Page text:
The WWRC works closely with partner agencies in the state such as the Department for Aging and Rehabilitative Services (DARS), the Department for the Blind and Visually Impaired (DBVI), the Shenandoah Valley Workforce Development Board (SVWDB), and Career Pathways for Individuals with Disabilities (CPID). These agencies work together with WWRC to coordinate services to meet each individual’s emotional, social, and academic needs to create personal independence through employment. DARS refers individuals to the MTT program after a vocational evaluation and provides placement assistant after graduation. DBVI provides assistive technology equipment and accommodation support for participants with low vision. The SVWDB offers technical assistance to WWRC on the trends in manufacturing throughout the state. CPID provides funding support for a learning environment with the most up-to-date equipment and assistive technology support in a universal design model. Through these partnerships, participants receive holistic and individualized support throughout the process from recruitment to job placement.

Each cohort of the MTT program is capped at 12 individuals, and they typically range in age from 18-23. Most participants are male with an average of one female per cohort.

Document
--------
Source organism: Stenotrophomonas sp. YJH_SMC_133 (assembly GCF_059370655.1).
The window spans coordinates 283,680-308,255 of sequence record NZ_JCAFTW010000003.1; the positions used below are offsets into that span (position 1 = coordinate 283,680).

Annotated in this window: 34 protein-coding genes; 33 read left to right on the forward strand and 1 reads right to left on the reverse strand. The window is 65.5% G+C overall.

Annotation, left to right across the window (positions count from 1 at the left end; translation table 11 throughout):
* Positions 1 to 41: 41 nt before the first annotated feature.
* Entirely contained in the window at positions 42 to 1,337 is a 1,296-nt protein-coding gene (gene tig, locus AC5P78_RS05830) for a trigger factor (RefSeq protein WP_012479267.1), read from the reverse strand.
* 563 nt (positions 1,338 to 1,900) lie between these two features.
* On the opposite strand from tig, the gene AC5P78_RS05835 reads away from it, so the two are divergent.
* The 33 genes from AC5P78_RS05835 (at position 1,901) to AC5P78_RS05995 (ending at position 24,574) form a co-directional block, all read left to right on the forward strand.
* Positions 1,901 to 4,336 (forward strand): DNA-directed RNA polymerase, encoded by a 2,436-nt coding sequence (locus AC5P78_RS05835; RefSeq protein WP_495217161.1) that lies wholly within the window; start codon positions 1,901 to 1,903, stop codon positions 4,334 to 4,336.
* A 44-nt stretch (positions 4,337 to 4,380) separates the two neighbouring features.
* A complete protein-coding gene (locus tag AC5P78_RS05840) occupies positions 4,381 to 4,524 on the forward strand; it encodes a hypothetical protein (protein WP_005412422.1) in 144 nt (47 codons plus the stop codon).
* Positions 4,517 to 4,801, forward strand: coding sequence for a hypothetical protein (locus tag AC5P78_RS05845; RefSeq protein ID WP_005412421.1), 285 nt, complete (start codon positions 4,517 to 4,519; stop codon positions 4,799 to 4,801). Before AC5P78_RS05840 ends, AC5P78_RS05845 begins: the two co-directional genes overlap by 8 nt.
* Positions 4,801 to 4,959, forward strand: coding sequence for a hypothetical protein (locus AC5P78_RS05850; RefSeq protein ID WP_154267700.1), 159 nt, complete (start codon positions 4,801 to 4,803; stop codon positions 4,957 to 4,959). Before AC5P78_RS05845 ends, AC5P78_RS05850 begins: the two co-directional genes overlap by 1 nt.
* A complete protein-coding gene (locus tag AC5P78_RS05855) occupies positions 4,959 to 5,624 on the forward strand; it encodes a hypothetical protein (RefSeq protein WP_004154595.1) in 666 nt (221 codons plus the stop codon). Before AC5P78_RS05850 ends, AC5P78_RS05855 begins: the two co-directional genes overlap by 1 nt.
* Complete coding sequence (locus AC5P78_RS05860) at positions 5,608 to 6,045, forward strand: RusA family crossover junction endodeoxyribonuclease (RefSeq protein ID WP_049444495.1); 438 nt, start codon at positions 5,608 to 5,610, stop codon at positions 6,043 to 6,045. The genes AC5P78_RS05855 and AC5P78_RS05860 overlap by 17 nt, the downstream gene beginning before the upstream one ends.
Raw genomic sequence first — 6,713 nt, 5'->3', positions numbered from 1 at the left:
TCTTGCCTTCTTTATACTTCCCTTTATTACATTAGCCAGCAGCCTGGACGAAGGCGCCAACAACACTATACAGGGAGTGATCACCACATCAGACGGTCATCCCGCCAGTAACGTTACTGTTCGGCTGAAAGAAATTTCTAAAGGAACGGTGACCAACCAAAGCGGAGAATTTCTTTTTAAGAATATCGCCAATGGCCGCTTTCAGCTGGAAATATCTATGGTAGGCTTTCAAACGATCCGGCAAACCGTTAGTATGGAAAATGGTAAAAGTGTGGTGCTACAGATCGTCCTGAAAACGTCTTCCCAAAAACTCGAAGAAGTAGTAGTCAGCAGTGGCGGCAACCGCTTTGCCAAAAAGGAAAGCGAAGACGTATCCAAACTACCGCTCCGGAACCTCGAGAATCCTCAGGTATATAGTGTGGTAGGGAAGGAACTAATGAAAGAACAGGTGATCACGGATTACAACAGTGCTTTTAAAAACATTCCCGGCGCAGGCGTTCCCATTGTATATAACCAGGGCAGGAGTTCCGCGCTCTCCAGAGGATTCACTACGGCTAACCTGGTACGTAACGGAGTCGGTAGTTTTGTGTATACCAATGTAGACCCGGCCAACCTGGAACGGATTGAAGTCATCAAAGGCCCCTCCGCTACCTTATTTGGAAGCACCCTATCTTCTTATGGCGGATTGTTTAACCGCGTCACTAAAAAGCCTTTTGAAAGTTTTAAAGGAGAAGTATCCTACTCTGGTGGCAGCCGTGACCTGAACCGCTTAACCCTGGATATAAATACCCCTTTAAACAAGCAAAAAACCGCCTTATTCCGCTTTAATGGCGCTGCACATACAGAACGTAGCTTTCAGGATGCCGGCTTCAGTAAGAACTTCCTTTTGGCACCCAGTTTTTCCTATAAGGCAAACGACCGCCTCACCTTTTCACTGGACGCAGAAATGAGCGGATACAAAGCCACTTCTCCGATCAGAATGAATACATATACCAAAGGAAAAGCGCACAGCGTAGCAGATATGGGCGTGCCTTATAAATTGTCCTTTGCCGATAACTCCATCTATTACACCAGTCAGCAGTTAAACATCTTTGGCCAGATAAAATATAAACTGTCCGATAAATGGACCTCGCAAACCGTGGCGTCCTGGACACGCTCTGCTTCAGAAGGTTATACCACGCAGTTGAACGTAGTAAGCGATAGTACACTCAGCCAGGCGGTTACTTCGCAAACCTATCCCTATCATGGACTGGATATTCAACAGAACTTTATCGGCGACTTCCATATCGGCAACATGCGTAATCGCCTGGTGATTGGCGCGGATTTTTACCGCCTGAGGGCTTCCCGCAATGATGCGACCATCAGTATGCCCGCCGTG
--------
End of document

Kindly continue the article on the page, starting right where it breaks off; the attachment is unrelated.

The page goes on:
There is no cost to students for the MTT program. The majority of the funding comes from the Career Pathways for Individuals with Disabilities (CPID) grant with some additional funding from the traditional budget and the WWRC Foundation.


Data and/or Third Party Documentation: Twenty-one out of thirty MTT participants (70%) passed their Manufacturing Specialist (M.S.) exam. In addition, 19 out of 30 MTT participants (63%) passed the Manufacturing Technician One (MT1) exam.

Of the 2017 cohort, 13 of 17 graduates (76%) were employed ten months after graduation. Of these graduates, nine were employed in their field of training and four were employed in other fields. Of those working as manufacturing technicians, graduates earn an average of $13.46 per hour and work an average of 39.46 hours per week.

Organization Name: Wilson Workforce and Rehabilitation Center
Program Name: Manufacturing Technology Training Program
Street Address: 243 Woodrow Wilson Ave.
City: Fishersville
State: Virginia
Website: wwrc.net

Contact Person: Rick Sizemore
Contact Title: Director
Contact Email: Rick.Sizemore@wwrc.virginia.gov